If you're worried about the chlorine bleach causing health problems, believe me, if you contract C-diff from contaminated foods and water it's a lot worse than anything you will experience from the chlorine bleach. Without proper medical treatment, C-diff can kill a healthy person in a matter of a few days.

Good Luck,

Gary
Your cleanliness is admirable. Bleach works well. You could safely use much less. 1 cup of bleach for 70 gallons of water is way too much.

I used to be in charge of a strictly controlled public water supply. We had an instrument to measure the ppm of the chlorine. Yes it depends on how dirty the water is, but you would not use water so dirty you needed that much bleach. On clean water I would use IIRC about a cup of bleach to 3000 (three thousand) gallons of water. This would keep any green growth from forming on the inner surface of translucent plastic tanks in sunshine. For known contaminated water I would double that or more, but not 40 times as much.

It is important to realize that bleach loses strength as it ages. Sometimes I received bleach that would not show up in the measuring tubes, or just flash and disappear. This could explain not smelling the bleach. Try to buy your bleach at a busy store with a good turnover, not some dusty bottle that has been sitting around.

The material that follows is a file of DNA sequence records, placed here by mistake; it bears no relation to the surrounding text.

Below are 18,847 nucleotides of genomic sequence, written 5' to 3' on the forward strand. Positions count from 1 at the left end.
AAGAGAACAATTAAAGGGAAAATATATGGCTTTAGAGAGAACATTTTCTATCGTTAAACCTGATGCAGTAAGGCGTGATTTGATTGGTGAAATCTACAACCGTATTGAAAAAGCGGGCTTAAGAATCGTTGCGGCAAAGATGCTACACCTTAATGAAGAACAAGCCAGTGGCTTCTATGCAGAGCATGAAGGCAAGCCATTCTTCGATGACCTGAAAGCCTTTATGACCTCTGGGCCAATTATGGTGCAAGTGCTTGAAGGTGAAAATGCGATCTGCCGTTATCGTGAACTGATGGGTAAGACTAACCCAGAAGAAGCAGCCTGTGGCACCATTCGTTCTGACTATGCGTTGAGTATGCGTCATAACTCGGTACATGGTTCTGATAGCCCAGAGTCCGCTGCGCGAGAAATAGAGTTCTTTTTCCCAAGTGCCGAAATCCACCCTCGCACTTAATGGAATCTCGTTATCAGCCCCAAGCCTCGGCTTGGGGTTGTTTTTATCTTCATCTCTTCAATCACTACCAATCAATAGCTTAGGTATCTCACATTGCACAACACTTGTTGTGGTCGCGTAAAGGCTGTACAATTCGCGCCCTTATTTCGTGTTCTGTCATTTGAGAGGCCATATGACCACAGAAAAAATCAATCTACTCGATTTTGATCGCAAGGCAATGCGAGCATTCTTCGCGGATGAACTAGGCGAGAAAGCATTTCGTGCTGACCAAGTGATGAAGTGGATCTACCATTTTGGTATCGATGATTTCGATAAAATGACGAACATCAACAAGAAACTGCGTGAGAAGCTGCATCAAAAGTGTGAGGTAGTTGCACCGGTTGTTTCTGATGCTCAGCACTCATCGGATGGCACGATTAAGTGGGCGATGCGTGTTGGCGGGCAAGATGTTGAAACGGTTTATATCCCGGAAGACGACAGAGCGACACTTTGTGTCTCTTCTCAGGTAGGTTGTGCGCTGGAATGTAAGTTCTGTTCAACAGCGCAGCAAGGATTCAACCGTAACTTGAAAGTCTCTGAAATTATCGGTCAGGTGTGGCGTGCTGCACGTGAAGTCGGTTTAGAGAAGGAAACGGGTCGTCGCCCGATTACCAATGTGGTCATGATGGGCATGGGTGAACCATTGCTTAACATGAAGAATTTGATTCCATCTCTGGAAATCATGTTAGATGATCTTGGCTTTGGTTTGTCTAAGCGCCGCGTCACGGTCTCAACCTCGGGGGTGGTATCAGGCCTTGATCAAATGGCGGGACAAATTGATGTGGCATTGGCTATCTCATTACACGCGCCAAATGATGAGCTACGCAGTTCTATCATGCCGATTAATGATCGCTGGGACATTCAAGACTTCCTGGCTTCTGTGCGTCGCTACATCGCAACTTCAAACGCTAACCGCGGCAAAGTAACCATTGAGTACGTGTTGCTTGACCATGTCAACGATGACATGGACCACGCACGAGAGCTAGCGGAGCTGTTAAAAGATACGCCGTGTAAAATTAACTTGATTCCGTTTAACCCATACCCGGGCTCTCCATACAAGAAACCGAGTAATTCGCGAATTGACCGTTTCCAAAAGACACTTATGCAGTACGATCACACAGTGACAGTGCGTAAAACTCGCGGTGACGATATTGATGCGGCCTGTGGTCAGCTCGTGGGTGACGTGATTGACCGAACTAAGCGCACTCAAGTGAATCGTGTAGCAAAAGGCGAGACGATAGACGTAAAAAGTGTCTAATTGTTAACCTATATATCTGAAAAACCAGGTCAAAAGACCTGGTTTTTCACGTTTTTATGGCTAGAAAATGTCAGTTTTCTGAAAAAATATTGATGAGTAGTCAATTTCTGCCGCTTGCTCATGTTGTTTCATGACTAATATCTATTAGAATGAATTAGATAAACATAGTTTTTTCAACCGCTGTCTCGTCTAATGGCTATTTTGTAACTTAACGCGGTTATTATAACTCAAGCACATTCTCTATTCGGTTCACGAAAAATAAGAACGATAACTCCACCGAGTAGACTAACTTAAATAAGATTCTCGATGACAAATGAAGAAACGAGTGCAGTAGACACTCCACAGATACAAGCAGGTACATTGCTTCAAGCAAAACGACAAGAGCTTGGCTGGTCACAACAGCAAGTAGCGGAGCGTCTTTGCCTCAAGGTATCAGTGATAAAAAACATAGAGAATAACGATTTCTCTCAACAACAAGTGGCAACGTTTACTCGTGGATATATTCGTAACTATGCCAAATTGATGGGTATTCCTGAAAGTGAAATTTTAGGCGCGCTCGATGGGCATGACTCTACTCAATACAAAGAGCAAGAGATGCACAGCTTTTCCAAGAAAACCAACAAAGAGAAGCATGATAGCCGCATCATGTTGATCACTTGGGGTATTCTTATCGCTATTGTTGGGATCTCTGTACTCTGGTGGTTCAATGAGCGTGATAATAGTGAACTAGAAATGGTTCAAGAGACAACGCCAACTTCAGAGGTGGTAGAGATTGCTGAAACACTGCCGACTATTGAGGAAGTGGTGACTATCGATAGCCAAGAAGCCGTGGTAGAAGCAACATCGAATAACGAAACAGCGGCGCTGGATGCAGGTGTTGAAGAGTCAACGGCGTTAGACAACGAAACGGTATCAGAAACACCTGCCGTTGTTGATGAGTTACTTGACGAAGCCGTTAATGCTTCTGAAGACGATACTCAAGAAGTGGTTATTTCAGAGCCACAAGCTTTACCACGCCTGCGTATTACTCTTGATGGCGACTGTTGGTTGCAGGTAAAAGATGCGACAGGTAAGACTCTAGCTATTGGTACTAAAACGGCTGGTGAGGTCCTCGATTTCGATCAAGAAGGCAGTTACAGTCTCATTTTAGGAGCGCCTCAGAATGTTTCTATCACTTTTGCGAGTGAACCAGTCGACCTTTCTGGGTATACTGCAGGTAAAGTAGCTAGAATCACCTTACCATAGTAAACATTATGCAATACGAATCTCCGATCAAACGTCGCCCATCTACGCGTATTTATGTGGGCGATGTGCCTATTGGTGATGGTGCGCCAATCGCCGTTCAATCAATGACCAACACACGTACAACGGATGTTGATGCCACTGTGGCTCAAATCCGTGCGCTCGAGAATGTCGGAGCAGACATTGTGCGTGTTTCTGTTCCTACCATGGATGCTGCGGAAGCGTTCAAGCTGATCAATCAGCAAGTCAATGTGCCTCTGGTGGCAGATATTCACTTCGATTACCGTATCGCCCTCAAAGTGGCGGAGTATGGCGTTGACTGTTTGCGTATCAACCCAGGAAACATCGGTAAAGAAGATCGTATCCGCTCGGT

Even for pretty bad water you could cut your 16 drops per gallon to 8 drops per gallon.

I'm surprised your water was tested as is. I had to test regularly, and extremely minor amounts of bleach in the test water would cause the test to be voided.
09-07-2012 10:36 AM
CapnBones
Re: Solar cooking

I have no idea where I read this, I think it was on here somewhere, but it has been a year or two since I found it. Someone was using a crockpot, just the inside with the lid on and it was sufficing as a solar oven, they would use it to make bread by leaving it on deck for the majority of the day. Not sure what temps you can achieve simply with that, but it would be worth investigating I think.
09-07-2012 08:40 AM
bwalker42
Re: Solar cooking

I am going to make a solar over out of a cooler.
I think it is going to be a neat project.
I believe it will be sturdy, and boat savvy.
Instead of foil I am using duct tape from a/c man. It is just as shiney as foil and it's like thick foil with sticky on the back.
It will double as storage for cooking stuff.
Strata glass instead of breakable.
06-29-2012 12:08 PM
Capt.aaron
Re: Solar cooking

I know, My Grand Dad was retired Army, Tang and Spam man, Breakfast lunch and dinner. Since I took over the boat I've been on a quest to find good food that keeps, and way's to prepare that is efficiant, Hence the sprouts and solar projects.
06-29-2012 11:56 AM
travlineasy
Re: Solar cooking

Haven't had a Spam sandwich since I got out of the Navy. They tasted pretty good back then, though. We had fried spam with fried eggs for breakfast, fried spam sandwiches with a slab of American cheese for lunch, fried spam and potatoes, etc... Spam was considered a basic food group back then. After four years in the Navy I couldn't look at a can of Spam. Might be pretty good on Sprout bread, though.

Cheers,

Gary